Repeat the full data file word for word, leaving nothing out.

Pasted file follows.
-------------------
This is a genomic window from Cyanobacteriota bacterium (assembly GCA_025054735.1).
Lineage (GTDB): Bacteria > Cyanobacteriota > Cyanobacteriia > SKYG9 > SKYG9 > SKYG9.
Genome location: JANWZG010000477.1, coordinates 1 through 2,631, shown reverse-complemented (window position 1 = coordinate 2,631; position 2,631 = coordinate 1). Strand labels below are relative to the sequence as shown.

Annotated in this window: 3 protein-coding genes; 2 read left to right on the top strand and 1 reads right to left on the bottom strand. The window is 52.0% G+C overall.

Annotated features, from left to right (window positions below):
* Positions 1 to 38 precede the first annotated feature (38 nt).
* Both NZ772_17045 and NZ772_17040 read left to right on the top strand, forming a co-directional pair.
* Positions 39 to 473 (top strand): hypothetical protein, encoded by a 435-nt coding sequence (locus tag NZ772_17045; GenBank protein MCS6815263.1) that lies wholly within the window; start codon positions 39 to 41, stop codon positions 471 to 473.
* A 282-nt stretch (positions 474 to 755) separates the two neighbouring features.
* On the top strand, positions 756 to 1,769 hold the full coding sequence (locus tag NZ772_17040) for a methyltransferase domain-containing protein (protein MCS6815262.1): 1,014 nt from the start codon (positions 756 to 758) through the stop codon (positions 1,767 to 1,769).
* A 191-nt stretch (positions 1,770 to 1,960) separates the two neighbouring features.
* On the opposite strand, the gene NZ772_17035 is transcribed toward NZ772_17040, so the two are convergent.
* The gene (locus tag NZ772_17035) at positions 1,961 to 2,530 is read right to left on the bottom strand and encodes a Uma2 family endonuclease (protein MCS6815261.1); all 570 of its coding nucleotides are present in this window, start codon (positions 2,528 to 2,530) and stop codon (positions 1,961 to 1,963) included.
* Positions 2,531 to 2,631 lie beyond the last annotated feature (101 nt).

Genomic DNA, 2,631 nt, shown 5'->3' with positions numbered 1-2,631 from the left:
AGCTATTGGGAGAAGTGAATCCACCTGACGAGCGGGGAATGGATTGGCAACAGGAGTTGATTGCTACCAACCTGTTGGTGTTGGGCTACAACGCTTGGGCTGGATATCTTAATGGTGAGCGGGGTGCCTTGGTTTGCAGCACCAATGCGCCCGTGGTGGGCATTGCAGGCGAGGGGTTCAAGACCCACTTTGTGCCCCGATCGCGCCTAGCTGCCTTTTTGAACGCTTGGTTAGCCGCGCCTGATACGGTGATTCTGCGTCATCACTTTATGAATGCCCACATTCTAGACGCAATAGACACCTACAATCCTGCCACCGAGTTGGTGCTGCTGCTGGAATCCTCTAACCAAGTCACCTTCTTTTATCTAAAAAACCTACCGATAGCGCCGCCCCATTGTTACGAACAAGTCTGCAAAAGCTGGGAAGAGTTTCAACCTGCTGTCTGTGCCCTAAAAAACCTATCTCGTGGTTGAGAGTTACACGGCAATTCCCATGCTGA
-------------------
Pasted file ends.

This is a genomic window from Cyanobacteriota bacterium (assembly GCA_025054735.1).
Lineage (GTDB): Bacteria > Cyanobacteriota > Cyanobacteriia > SKYG9 > SKYG9 > SKYG9.
Genome location: JANWZG010000477.1, coordinates 1 through 2,631, shown reverse-complemented (window position 1 = coordinate 2,631; position 2,631 = coordinate 1). Strand labels below are relative to the sequence as shown.

Annotated in this window: 3 protein-coding genes; 2 read left to right on the top strand and 1 reads right to left on the bottom strand. The window is 52.0% G+C overall.

Annotated features, from left to right (window positions below):
* Positions 1 to 38 precede the first annotated feature (38 nt).
* Both NZ772_17045 and NZ772_17040 read left to right on the top strand, forming a co-directional pair.
* Positions 39 to 473 (top strand): hypothetical protein, encoded by a 435-nt coding sequence (locus tag NZ772_17045; GenBank protein MCS6815263.1) that lies wholly within the window; start codon positions 39 to 41, stop codon positions 471 to 473.
* A 282-nt stretch (positions 474 to 755) separates the two neighbouring features.
* On the top strand, positions 756 to 1,769 hold the full coding sequence (locus tag NZ772_17040) for a methyltransferase domain-containing protein (protein MCS6815262.1): 1,014 nt from the start codon (positions 756 to 758) through the stop codon (positions 1,767 to 1,769).
* A 191-nt stretch (positions 1,770 to 1,960) separates the two neighbouring features.
* On the opposite strand, the gene NZ772_17035 is transcribed toward NZ772_17040, so the two are convergent.
* The gene (locus tag NZ772_17035) at positions 1,961 to 2,530 is read right to left on the bottom strand and encodes a Uma2 family endonuclease (protein MCS6815261.1); all 570 of its coding nucleotides are present in this window, start codon (positions 2,528 to 2,530) and stop codon (positions 1,961 to 1,963) included.
* Positions 2,531 to 2,631 lie beyond the last annotated feature (101 nt).

Genomic DNA, 2,631 nt, shown 5'->3' with positions numbered 1-2,631 from the left:
AGCTATTGGGAGAAGTGAATCCACCTGACGAGCGGGGAATGGATTGGCAACAGGAGTTGATTGCTACCAACCTGTTGGTGTTGGGCTACAACGCTTGGGCTGGATATCTTAATGGTGAGCGGGGTGCCTTGGTTTGCAGCACCAATGCGCCCGTGGTGGGCATTGCAGGCGAGGGGTTCAAGACCCACTTTGTGCCCCGATCGCGCCTAGCTGCCTTTTTGAACGCTTGGTTAGCCGCGCCTGATACGGTGATTCTGCGTCATCACTTTATGAATGCCCACATTCTAGACGCAATAGACACCTACAATCCTGCCACCGAGTTGGTGCTGCTGCTGGAATCCTCTAACCAAGTCACCTTCTTTTATCTAAAAAACCTACCGATAGCGCCGCCCCATTGTTACGAACAAGTCTGCAAAAGCTGGGAAGAGTTTCAACCTGCTGTCTGTGCCCTAAAAAACCTATCTCGTGGTTGAGAGTTACACGGCAATTCCCATGCTGA